Valley resident Crosby Carpenter takes over in July
Crosby Carpenter, principal of the Chelan School of Innovation and associate principal of Chelan High School, will start as principal of Liberty Bell High School (LBHS) on July 1.
Carpenter, who’s been commuting to Chelan from his home in the Methow Valley for the past four years, was selected last week by the district’s teacher/leader team, said Methow Valley School District Superintendent Tom Venable.
“I’m passionate about creating meaningful, personalized educational pathways for all students that expose and prepare them for the widest range of post-secondary educational, career and life opportunities possible,” Carpenter told the school district after his selection.
“There was a clear consensus and unanimous support from administrators and the teacher/leader team responsible for making the final decision,” said Venable.
“It was truly a reflective process,” with a focus on what we’re doing well as a school district and on upcoming challenges and opportunities — and the best person to lead us through those steps, said Venable.
Reference checks with superintendents, principals and counselors who’ve worked closely with Carpenter commended his work with students, said Venable. Carpenter empowers students to be their best selves and intervenes early to prevent problems from escalating, they said. He uses dignity, respect and relationships — instead of power — to provide guidance to students.
Visible around school and the campus, Carpenter holds students accountable through mutual respect and handles discipline without embarrassing a student, they said.
His colleagues in Chelan praised Carpenter’s communication skills and ability to connect with all stakeholders and students, said Venable.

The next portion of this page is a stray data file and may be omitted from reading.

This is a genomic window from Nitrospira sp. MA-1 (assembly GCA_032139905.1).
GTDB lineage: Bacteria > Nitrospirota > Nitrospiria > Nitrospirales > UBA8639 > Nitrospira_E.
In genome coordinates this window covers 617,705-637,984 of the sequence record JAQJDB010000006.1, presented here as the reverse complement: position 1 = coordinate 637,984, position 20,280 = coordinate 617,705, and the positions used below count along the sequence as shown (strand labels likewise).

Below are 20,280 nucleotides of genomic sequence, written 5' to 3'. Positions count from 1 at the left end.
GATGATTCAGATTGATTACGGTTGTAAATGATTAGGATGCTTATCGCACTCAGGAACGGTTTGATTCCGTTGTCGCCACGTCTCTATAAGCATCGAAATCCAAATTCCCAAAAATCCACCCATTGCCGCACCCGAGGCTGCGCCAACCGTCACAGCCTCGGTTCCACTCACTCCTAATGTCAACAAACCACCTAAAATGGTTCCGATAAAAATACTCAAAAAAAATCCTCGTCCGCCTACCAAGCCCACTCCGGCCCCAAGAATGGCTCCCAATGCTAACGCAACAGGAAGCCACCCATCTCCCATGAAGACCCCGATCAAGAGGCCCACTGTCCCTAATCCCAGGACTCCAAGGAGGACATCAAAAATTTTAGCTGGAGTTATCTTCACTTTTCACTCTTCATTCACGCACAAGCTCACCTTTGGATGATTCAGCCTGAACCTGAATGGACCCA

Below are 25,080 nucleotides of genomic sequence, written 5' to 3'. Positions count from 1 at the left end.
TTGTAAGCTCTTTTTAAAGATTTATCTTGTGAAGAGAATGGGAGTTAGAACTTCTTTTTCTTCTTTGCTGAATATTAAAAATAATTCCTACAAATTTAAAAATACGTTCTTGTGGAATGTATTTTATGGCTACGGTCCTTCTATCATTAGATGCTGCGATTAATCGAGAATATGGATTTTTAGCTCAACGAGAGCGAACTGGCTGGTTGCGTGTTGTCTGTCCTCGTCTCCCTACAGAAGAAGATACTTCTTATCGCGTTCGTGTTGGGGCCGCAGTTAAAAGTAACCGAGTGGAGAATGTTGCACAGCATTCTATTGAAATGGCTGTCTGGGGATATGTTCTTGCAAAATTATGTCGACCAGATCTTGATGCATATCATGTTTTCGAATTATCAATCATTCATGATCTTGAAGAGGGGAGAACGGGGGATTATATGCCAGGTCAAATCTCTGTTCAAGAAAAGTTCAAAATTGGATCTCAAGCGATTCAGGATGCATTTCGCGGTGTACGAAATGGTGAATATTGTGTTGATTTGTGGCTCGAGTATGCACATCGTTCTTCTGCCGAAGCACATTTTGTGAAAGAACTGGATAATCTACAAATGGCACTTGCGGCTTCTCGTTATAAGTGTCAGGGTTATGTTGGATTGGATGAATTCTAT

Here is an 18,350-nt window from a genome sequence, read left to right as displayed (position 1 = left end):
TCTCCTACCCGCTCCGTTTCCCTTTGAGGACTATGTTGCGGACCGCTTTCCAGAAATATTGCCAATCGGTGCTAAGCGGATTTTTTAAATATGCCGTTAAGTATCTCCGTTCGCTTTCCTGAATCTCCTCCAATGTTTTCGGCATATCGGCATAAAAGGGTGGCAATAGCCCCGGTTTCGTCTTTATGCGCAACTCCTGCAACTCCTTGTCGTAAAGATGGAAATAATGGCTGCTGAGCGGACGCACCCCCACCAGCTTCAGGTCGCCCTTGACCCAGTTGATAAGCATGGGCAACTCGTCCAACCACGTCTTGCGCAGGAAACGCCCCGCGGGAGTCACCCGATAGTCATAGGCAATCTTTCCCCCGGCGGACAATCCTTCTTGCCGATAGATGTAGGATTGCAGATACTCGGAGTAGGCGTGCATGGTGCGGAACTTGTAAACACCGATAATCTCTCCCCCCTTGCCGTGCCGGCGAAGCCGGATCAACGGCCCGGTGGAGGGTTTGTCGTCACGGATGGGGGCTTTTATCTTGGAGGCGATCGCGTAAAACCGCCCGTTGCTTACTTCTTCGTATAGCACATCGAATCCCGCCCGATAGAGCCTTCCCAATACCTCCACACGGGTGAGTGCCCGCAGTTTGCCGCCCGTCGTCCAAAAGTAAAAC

Carpenter is comfortable addressing conflicts and having “difficult conversations” with students and staff. He establishes clear boundaries, they said.
In his interactions with staff, Carpenter builds trust and inspires teachers to be their best, said his colleagues.
“They made it very clear they are deeply saddened to lose him, but they’re excited for us,” said Venable.
Carpenter grew up in Snohomish before attending Western Washington University. After graduating with a degree in natural resource management, he joined Teach for America and taught physical and environmental science on the Navajo Nation in New Mexico.
After that, Carpenter had a decade-long career as a building contractor in Seattle before obtaining a master’s degree in education and returning to teaching. He taught entrepreneurship, economics, marketing, sustainable design, architectural design and construction at Granite Falls High School, a small rural school in western Washington.
The Chelan School of Innovation is an alternative high school affiliated with Big Picture Learning, where education is based on each student’s interests and incorporates real-world experiences. The Independent Learning Center in the Methow Valley incorporates similar principles in its approach to education.
At the public forum during his interview last week, Carpenter described himself as curious, courageous, and empathetic at heart. “I’m very relationship-based,” he said. “Before you make big decisions, you must get to know people in the community and watch, learn and lead collaboratively,” he said.
As he related a story about putting chains on his car in the dark in a snowstorm on the way back to the Methow from Chelan, Carpenter told the public forum that he believes he has a good sense of humor.
“I value the opportunity to work collaboratively with an exceptional group of students, teachers, and community members to create a vibrant school culture based on empathy, civic engagement, critical thinking, student agency and reflection,” Carpenter told the school district after his appointment.
The interview team included some 25 staff, parents and community members. They also solicited feedback from the public about Carpenter and three other finalists.
Carpenter lives in the Methow with his wife, Andria (also a teacher in Chelan), and their dog, Oskar. His interests include mountain biking, skiing, traveling, drinking coffee and cooking.
LBHS principal Deborah DeKalb is retiring at the end of the school year.
Elementary school principal search
The school district is in the process of recruiting a new principal for Methow Valley Elementary, with principal Bob Winters retiring at the end of the school year. The district has already held meetings with staff, parents and community members to help identify the qualities and characteristics people would like to see in the next elementary principal. The district is accepting applications through Friday (Feb. 15).
The district followed a similar approach in the search for a high school principal. District leaders will evaluate that process to see if any adjustments should be made as they search for an elementary principal, said Venable.